The Chicago Tribune reports on a new device being tested in area hospitals. The new device, called Watchman, may have the potential to decrease or eliminate the need for blood thinning drugs in patients with atrial fibrillation.
The device is essentially a small filter screen designed to sit permanently in the area of the heart where most blood clots originate. To place the device, it is rolled up into a narrow tube, which is then inserted into a large leg vein and guided into the heart. After implantation, the device initially serves as a filter to catch blood clots before they leave the heart. But, over time, scar tissue grows over the filter and the end result is a permanent change in the shape of the clot-producing area of the heart.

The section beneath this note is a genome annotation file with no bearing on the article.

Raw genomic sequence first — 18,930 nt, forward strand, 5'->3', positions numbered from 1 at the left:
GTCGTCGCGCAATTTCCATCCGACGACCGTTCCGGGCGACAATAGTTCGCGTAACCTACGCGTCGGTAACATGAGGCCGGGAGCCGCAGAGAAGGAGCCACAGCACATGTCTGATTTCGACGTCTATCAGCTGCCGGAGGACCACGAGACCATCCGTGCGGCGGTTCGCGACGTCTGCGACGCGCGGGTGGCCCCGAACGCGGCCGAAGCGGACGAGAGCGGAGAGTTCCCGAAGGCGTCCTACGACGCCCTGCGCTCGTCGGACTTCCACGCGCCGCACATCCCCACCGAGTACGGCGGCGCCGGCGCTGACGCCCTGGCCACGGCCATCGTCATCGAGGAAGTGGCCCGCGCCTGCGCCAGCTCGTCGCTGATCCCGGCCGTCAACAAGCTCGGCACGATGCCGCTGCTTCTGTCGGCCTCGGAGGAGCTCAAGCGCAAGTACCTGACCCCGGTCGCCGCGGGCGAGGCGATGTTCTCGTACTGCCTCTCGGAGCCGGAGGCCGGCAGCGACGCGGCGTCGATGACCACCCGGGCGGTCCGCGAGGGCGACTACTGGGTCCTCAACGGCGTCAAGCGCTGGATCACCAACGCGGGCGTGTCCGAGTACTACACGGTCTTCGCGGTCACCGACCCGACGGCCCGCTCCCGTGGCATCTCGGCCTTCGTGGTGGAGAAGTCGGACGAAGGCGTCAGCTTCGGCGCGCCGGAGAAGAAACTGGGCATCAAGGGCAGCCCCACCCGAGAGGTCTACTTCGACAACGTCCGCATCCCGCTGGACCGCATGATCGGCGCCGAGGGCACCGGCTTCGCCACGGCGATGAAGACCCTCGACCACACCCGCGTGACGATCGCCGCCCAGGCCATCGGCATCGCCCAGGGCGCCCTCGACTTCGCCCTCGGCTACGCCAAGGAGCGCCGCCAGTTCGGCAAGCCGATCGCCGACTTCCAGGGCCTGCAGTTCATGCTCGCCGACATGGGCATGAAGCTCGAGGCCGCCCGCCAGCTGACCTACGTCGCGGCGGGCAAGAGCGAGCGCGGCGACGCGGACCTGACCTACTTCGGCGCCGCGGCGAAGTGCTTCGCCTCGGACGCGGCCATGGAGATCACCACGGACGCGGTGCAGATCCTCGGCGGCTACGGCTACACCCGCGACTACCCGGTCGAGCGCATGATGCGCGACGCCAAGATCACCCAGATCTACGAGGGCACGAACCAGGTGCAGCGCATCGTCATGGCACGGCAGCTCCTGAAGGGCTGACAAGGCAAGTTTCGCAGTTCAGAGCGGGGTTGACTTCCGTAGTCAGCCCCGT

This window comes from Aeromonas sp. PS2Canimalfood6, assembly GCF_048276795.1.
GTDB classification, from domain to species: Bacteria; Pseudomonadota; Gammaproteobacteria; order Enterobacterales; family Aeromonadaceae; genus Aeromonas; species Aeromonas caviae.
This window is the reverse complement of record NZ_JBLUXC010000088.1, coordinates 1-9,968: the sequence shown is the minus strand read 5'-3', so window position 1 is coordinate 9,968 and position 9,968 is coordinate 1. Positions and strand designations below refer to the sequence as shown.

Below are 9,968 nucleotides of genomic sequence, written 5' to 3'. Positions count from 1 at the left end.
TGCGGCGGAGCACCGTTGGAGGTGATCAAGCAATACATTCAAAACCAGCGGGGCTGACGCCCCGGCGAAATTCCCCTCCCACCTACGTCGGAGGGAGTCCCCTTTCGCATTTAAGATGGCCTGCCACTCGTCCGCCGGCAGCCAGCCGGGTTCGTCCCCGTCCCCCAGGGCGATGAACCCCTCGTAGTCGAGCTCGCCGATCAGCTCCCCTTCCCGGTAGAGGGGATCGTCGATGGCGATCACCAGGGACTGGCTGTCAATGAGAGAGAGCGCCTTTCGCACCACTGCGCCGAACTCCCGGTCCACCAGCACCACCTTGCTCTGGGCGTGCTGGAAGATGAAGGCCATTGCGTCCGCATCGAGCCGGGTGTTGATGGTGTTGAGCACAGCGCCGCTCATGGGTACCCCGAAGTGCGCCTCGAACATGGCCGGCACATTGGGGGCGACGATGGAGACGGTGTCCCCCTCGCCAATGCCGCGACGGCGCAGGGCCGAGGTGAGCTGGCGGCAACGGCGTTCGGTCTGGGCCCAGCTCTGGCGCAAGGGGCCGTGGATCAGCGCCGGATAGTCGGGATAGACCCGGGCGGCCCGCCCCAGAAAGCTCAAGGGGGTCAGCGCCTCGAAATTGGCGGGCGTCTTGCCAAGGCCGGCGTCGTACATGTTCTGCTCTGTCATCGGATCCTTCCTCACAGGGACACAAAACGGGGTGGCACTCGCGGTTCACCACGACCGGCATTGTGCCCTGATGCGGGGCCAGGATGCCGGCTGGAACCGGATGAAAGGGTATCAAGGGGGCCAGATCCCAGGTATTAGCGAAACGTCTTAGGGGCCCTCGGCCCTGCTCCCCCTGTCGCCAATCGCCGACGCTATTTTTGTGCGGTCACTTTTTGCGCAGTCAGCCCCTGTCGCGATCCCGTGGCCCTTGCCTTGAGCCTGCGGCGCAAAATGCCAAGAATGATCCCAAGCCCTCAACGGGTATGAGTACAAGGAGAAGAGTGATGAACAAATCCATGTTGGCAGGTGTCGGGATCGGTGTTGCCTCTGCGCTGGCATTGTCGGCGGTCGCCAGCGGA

Watchman is currently undergoing clinical trials at several large medical centers. It will not be submitted or recommended for manufacture/use until the trials are complete and the data is analyzed.
Atrial fibrillation is an abnormal beat pattern in a specific part of the heart and makes the formation of blood clots more likely. These clots can then dislodge and get "stuck" at other points in the circulation, leading to stroke or heart attack. People with high blood pressure have a higher risk of developing atrial fibrillation.